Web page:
We haven’t traveled anywhere for Thanksgiving since we moved out to Massachusetts. This is mostly due to the fact that we live across the country from family, and Thanksgiving prices for flying are outrageous. But as the years have gone by and our family has grown from two, to three, to four, we have come to cherish our special Thanksgiving day rituals, just us in our home. We wake up and make muffins or pancakes. Usually the weather is nice enough for a walk, or sometimes even a short hike. The G-man and I make a conscious effort to stay away from our computers, and we let the kids decide on the things they want to do as much as possible. Around 1 or 2 the kids have nap or “quiet time” and we start preparing dinner. We make our a delicious seitan roast recipe and round it out with mashed potatoes, roasted brussels sprouts, pumpkin biscuits and mushroom gravy. For dessert we have chocolate cream pie, because no one in our family is as in love with pumpkin pie the way we love our chocolate.
Our dishes have shifted over the years. I used to make a super time and chopping-intensive roasted vegetable main dish until we swapped that out for the seitan roast that requires lots of time, but much of it inactive. I made a vegan version of my mom’s amazing stuffing for years, until we realized that the G-man and I could only eat about 1/8 of what I would prepare before we went into carb overload, and often ended throwing out most of it when it went bad a few days later. We discovered a love of roasted brussels sprouts that our children share, and now we need to make two pans of them in order for make sure everyone gets their fill. We finish the meal with chocolate cream pie, because all of us love chocolate way more than pumpkin. It’s weird, but it works for us. I used to feel like I needed to make our little family Thanksgiving mirror the one I grew up with, until I realized that we could make our own rituals, traditions, and enjoy them just as much as the ones I remember from childhood.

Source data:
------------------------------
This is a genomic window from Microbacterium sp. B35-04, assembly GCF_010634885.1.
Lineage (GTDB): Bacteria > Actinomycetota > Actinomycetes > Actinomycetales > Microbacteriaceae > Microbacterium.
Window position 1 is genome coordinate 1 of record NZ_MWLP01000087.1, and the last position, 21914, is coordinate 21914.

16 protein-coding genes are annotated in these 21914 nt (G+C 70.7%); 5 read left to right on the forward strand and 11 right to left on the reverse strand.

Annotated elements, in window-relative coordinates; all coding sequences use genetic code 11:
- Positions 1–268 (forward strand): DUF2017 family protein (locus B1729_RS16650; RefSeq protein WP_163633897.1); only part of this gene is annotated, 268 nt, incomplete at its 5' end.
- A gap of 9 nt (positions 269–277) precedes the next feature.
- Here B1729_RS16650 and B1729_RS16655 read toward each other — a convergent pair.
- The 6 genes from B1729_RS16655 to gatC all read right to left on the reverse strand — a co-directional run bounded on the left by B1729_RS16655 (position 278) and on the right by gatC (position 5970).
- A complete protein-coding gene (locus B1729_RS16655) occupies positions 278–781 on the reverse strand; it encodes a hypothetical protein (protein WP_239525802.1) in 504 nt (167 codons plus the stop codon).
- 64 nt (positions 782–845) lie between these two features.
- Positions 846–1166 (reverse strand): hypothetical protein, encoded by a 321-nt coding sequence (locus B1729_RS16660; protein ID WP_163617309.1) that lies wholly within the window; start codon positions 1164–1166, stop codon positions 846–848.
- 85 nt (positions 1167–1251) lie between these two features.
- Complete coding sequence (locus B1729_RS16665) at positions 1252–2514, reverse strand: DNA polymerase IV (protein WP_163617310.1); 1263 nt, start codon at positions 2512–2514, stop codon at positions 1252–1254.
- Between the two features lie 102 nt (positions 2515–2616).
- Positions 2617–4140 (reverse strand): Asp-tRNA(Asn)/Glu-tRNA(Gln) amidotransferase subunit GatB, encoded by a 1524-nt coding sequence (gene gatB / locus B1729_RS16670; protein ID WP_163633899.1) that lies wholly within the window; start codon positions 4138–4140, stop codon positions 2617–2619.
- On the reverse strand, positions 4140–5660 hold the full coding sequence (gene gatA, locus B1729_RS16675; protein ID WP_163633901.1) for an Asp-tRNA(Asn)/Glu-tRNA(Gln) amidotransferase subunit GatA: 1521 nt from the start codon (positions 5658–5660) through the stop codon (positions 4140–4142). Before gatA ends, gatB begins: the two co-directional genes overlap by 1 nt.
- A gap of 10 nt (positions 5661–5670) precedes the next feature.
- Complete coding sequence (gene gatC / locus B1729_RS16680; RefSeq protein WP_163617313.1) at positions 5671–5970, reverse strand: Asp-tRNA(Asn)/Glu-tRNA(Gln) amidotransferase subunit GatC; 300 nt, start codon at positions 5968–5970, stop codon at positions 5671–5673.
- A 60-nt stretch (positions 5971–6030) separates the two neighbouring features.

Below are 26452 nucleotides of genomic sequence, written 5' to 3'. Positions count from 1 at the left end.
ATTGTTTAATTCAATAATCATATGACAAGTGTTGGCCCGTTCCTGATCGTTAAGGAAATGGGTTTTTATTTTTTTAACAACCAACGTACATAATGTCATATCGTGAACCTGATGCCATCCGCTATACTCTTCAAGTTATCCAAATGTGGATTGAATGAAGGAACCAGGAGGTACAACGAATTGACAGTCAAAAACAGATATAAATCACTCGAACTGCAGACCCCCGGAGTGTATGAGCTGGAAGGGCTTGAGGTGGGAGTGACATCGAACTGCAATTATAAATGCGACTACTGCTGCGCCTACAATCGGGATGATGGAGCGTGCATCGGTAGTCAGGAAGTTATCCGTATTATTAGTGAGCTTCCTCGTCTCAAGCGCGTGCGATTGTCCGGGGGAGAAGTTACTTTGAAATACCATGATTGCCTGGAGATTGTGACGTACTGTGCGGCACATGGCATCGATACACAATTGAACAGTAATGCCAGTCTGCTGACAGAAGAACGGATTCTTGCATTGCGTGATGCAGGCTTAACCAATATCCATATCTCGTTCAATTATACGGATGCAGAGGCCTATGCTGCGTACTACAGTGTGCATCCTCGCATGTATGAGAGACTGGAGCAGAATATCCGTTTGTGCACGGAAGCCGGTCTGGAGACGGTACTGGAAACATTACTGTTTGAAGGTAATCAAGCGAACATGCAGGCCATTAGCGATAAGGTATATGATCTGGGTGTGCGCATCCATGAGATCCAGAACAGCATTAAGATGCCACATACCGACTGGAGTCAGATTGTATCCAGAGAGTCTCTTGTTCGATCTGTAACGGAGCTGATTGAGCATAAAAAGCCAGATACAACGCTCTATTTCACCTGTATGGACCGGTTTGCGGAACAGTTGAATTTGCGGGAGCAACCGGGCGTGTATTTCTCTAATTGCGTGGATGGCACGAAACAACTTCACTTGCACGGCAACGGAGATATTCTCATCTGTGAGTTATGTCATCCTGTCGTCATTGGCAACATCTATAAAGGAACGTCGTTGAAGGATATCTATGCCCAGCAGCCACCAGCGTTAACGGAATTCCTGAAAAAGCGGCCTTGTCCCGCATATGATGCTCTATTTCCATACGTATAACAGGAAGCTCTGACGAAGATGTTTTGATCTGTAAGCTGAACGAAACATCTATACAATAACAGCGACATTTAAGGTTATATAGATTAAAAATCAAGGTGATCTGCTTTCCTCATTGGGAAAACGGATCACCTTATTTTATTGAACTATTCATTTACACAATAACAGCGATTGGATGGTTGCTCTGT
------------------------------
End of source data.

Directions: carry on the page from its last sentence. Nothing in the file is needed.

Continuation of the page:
If you asked me fifteen years ago if I would ever skip eating turkey on Thanksgiving, I might have scoffed. To be honest, I wasn’t a huge fan of turkey, but I like the fanfare of it coming out of the oven, the slicing and serving. A few short years later I was vegetarian and didn’t miss eating the turkey at all, although I still enjoyed the ritual of the seeing this main dish. Fast forward another few years, and I found myself cringing at the thought of a whole bird on a table in front of me as I ate my Tofurky roast. Over time I had become more sensitive to the idea that meat was real animals who were then killed for consumption. But I always understood the importance of the ritual, of the celebration that the fool signified as the family came together.
My own experience has changed dramatically over the last fifteen years, both related to the food I eat, but more importantly to who I celebrate with. I love the fact that, even with just our little family of four, we enjoy the celebration of coming together to feast, the excitement of the G-man slicing the seitan roast, and the tradition of taking a family picture and then letting the kids see it on the computer. What I have learned through these changes is that Thanksgiving is not about the actual symbols themselves: the turkey, the long drive, the harvest-themed tablecloth, etc. Instead, Thanksgiving, as with all holidays, is about the meaning you make out of these symbols. Our vegan feast symbolizes togetherness, celebrating a life of plenty, and enjoyment of the fall season. We could replace the symbols with new ones soon if our taste for seitan and sprouts wane, but the meaning would remain. And that is what Thanksgiving is all about.
Well, that and chocolate-cream pie 🙂